Observe, if you will, the first sentence.
And the second, for that matter.
Tara had a couple of rather persnickety English teachers during her high school career who would candidly point out to me Tara’s seeming inability to write a simple sentence, for she would use commas and semi-colons and colons to make her point without taking a breath and the ‘period,’ as it were, was a rare find in her one-page essays, causing me no shortage of embarrassment, I assure you, for I knew she had inherited this English-teacher-frustrating trait from none-other than her beloved mother, that being me, it so happens; and so, while I wanted her to do well and excel in writing and possess a great mastery of the language arts, I also understood, while said teachers obviously did not, that Tara is a master communicator, well able to make not only her point, but to make it in such an interesting way that an overuse of the period-as-punctuation is not necessary, but rather over-used in our short-attention-spanned society. Sad. Very sad, indeed.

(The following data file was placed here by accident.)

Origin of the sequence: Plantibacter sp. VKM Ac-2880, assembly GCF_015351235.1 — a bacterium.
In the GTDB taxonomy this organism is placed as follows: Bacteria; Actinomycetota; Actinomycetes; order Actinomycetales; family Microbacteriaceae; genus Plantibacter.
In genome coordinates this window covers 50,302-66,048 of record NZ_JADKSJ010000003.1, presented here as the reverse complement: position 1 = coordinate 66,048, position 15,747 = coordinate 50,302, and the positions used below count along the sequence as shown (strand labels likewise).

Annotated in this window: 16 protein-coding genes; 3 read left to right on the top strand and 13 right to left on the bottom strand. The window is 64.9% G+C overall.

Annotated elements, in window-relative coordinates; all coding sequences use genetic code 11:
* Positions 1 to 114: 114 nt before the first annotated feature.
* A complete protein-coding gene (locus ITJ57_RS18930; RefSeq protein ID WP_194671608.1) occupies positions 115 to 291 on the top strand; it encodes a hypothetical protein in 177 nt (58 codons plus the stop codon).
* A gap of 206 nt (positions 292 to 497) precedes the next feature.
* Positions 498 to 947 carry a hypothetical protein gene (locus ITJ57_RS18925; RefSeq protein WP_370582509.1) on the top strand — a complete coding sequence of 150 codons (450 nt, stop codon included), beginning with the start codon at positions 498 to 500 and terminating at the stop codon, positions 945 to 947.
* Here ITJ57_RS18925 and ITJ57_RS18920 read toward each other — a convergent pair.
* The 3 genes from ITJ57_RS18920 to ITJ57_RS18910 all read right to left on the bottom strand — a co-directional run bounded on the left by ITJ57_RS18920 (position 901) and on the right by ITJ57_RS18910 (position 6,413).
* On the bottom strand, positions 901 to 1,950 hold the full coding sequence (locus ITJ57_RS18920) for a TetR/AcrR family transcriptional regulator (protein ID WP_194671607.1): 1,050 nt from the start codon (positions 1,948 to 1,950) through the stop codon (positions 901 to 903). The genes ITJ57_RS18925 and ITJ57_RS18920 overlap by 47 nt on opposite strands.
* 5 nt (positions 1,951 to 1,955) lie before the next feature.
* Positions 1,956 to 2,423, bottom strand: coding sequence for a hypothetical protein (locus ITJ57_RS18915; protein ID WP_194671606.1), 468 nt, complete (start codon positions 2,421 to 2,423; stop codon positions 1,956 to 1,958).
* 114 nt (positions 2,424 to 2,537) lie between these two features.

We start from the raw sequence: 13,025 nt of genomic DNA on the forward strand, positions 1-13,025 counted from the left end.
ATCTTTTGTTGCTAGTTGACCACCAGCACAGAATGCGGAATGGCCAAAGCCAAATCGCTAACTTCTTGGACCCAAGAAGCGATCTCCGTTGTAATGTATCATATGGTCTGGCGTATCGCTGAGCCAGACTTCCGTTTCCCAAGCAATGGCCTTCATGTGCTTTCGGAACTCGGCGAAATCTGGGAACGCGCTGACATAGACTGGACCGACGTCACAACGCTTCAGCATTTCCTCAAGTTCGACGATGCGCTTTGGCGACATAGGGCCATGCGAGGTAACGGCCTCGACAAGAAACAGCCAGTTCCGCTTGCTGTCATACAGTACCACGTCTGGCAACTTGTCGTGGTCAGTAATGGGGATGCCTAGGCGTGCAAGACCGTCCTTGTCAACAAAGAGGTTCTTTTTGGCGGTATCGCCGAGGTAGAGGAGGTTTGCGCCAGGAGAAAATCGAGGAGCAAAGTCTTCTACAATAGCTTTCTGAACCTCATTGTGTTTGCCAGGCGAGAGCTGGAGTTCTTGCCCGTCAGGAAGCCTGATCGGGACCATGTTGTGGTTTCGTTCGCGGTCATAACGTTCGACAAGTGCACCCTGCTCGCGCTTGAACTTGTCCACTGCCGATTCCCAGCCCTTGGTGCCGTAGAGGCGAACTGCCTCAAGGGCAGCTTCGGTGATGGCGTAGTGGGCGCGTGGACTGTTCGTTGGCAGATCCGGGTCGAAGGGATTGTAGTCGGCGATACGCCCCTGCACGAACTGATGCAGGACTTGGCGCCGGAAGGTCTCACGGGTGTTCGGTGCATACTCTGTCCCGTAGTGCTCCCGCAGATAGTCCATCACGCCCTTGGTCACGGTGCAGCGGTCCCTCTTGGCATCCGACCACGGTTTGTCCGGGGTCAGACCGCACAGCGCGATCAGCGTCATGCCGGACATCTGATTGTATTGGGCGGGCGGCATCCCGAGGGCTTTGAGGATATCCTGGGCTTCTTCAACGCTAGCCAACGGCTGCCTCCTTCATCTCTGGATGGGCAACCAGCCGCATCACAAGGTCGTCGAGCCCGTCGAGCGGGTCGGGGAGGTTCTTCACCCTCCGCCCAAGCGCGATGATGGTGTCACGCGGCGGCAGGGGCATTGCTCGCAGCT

The period-punctuation gives people too many opportunities to escape my words. I am most likely not finished. So don’t try getting away.
The book is inscribed inside as having been owned by one Mr. Harry Story of Great Falls and is dated 5/13/12 – almost exactly 98 years ago! Image on the right has in quotes: “Is it because we are merely attractive that you mentioned the relationship?” *smile…
The book page pictured (top) is Japonette (c) 1912, by Robert W. Chambers [1865-1933]. I feel a strong affinity toward his sentence style. I don’t think. we. need. as. many. periods. as. they. tell. us. I say let’s make people stay in there until the point emerges! Yes. I do. Especially since sometimes, yes, I wander and the point may seem way down the road. It is coming. Wait for it. I will make it. I promise. Eventually. But not too soon.
N O T E :By the way? Tara was an A student in English. No worries. And when she writes? She writes well. I think it was the one year I homeschooled her. Yes. I believe I will. Take the credit. For the lack of periods. And how good. She is. Period.
“Presently she caught his eye and made him a pretty gesture.”
“‘I wonder just how innocent we really are,’ she said.”
MORE ABOUT THE BOOK: I actually bought it at a used book store in Montana because it was illustrated by none other than Charles Dana Gibson [1867-1944] himself, the great “Gibson-girl” illustrator, whose glorious images of curvaceous, bold women with nonchalantly up-swept yet-tumbling-tendriled hair, make me glad to be womanly.